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Parents' past, faith investigated

The former pastor of a family whose child died after 432 yellow jacket stings says, ""You have to be careful about how you challenge God.''


© St. Petersburg Times, published October 2, 1998

MELBOURNE -- From birth to death, Harrison Johnson's life was shaped by his parents' fervent belief in the Scripture as the highest -- and maybe the only -- authority in their lives.

Neighbors knew him as a curly-haired 2-year-old who liked to draw with chalk and loved it when bigger kids squirted each other with hoses.

But police in Brevard County remember him because they charged his parents, Wylie and Kelly Johnson, with failing to report his birth. Now Hillsborough County sheriff's officials are investigating his death to see whether they waited too long before calling for help.

Harrison died Tuesday after a swarm of yellow jackets stung him 432 times near a family friend's Town 'N Country home. The Johnsons did not call 911 until seven hours after the attack.

Officials could consider charges ranging from child neglect to manslaughter, but some suggested Thursday that such charges could be difficult to prove.

"Is it neglect? Oh, yeah," said Paul D'Agostino, executive director of the Child Abuse Council in Tampa. "But the question is, will they or can they prosecute?"

Florida law defines neglect as depriving a child of "necessary food, clothing, shelter or medical treatment," including care to ease "immediate pain."

But the law adds that a parent "legitimately practicing religious beliefs in accordance with a recognized church or religious organization who thereby does not provide specific medical treatment for a child shall not, for that reason alone, be considered a negligent parent." The exemption does not address emergency care.

The Johnsons, who belong to a small group known as the Bible Readers Fellowship, have refused to talk to Hillsborough detectives. But in 1996 they told Palm Bay police their faith allows no room for doctors, and a fellow group member equated medicine with sorcery.

How long the Bible Readers Fellowship has existed is not clear, but until February 1996, Wylie Johnson, 36, played the keyboards part time and Kelly Johnson, 35, sang at the Tabernacle Church of Melbourne.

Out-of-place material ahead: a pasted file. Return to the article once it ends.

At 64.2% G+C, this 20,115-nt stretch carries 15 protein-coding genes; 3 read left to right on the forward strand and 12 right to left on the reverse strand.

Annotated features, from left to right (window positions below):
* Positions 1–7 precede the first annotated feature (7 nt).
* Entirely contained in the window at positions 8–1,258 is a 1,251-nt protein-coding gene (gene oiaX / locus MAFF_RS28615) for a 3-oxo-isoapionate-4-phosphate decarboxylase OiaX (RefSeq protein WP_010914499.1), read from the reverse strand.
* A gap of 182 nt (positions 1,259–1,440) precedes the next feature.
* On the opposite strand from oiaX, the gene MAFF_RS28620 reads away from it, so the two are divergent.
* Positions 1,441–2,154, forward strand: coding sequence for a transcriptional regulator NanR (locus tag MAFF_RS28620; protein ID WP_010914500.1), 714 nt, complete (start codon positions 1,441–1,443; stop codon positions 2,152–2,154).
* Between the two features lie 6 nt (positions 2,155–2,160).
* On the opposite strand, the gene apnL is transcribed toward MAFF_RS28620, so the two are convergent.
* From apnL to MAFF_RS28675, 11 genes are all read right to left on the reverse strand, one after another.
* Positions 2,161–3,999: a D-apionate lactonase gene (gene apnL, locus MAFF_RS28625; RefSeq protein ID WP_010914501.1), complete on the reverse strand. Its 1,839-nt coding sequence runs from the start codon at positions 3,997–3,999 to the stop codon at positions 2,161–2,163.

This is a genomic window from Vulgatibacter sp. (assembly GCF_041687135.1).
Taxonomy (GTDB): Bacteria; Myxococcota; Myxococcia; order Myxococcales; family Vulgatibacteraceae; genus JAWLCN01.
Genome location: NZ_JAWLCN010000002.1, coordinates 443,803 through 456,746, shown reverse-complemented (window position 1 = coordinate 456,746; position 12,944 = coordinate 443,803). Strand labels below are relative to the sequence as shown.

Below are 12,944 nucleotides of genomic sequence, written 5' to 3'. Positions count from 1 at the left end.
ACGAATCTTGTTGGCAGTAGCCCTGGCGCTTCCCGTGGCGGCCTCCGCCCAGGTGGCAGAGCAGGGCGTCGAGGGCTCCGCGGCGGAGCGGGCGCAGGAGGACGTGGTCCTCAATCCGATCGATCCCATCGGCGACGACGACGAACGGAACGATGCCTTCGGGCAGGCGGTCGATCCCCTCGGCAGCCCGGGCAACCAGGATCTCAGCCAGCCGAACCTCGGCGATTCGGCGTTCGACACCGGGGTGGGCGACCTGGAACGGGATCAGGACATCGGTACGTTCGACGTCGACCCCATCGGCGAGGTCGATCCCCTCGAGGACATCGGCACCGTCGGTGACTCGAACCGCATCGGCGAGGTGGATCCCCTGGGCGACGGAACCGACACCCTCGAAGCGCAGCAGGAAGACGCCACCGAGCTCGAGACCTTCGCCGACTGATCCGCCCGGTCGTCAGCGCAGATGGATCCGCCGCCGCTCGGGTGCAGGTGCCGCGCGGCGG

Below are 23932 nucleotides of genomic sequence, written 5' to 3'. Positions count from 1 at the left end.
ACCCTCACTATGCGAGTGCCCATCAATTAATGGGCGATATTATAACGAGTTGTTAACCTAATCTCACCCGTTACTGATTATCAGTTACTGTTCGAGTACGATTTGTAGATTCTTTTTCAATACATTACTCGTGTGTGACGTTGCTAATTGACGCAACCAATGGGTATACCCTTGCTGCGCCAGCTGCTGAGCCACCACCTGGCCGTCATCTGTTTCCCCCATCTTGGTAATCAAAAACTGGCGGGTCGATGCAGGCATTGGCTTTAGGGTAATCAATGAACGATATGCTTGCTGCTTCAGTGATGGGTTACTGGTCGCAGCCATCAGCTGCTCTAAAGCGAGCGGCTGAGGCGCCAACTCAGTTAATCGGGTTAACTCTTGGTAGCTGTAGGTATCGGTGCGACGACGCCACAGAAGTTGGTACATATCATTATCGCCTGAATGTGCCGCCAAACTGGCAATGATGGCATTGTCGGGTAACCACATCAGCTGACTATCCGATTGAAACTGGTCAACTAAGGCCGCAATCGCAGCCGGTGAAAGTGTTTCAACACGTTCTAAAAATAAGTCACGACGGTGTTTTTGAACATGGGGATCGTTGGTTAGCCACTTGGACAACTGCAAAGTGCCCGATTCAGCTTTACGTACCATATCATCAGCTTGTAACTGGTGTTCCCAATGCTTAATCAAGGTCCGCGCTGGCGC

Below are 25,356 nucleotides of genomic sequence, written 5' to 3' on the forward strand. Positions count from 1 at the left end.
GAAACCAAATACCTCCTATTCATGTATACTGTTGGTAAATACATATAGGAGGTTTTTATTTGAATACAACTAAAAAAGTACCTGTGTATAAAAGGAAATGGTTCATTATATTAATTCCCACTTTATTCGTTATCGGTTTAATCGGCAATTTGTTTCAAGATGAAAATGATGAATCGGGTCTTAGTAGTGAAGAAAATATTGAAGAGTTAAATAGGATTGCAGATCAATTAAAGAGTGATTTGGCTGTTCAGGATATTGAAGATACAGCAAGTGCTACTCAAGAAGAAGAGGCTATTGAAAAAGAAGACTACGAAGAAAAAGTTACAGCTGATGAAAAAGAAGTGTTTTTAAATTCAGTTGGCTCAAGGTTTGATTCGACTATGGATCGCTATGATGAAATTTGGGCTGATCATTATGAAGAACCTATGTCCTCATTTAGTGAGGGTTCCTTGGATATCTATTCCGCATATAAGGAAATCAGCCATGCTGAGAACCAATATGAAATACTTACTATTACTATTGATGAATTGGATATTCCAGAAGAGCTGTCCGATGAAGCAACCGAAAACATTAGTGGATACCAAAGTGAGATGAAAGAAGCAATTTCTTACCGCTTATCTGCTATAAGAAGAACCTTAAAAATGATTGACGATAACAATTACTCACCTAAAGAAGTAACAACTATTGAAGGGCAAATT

Don Williams, the church's pastor, said Wylie Johnson was fired for reasons he wouldn't discuss. He said there is "absolutely no relationship between Mr. Johnson's group and this church."

In November 1996, Wylie Johnson was charged with failing to report to the state the birth of Harrison, which took place outside a hospital with no attending physician. The charge, a misdemeanor, was dropped for reasons not stated in the court file.

Also in late 1996, Palm Bay police began investigating the death of Alexus Aitcheson, the 1-month-old daughter of Robert and Rachael Aitcheson. Police believe the Aitchesons cremated Alexus' body after she choked to death on her own vomit.

The Aitchesons couldn't revive her, even though the Johnsons and others prayed, "asking God to bring the child back to life," Mrs. Johnson said in a statement to police. They never discussed calling 911.

In 1997, Palm Bay police charged the Johnsons with failing to report Alexus' death. The Aitchesons were charged with child abuse, abusing a dead body and failing to report a death.

In March, the charge against the Johnsons was thrown out after a three-day trial during which the judge refused to let anyone who was not medically qualified testify that the baby died.

The Aitchesons are scheduled to go to trial, perhaps next week, but with a different judge and different evidence.

This week, all of the group's statements are being examined in a new, tragic light. In his own statement to police, Wylie Johnson said he wanted to see divine healing: "It's like, you know, God, if you want to be an awesome, powerful God, then, you know, where's the power?"

Thursday night, reflecting on Harrison's death, Don Williams questioned that demand.

"You have to be careful," he said, "about how you challenge God."

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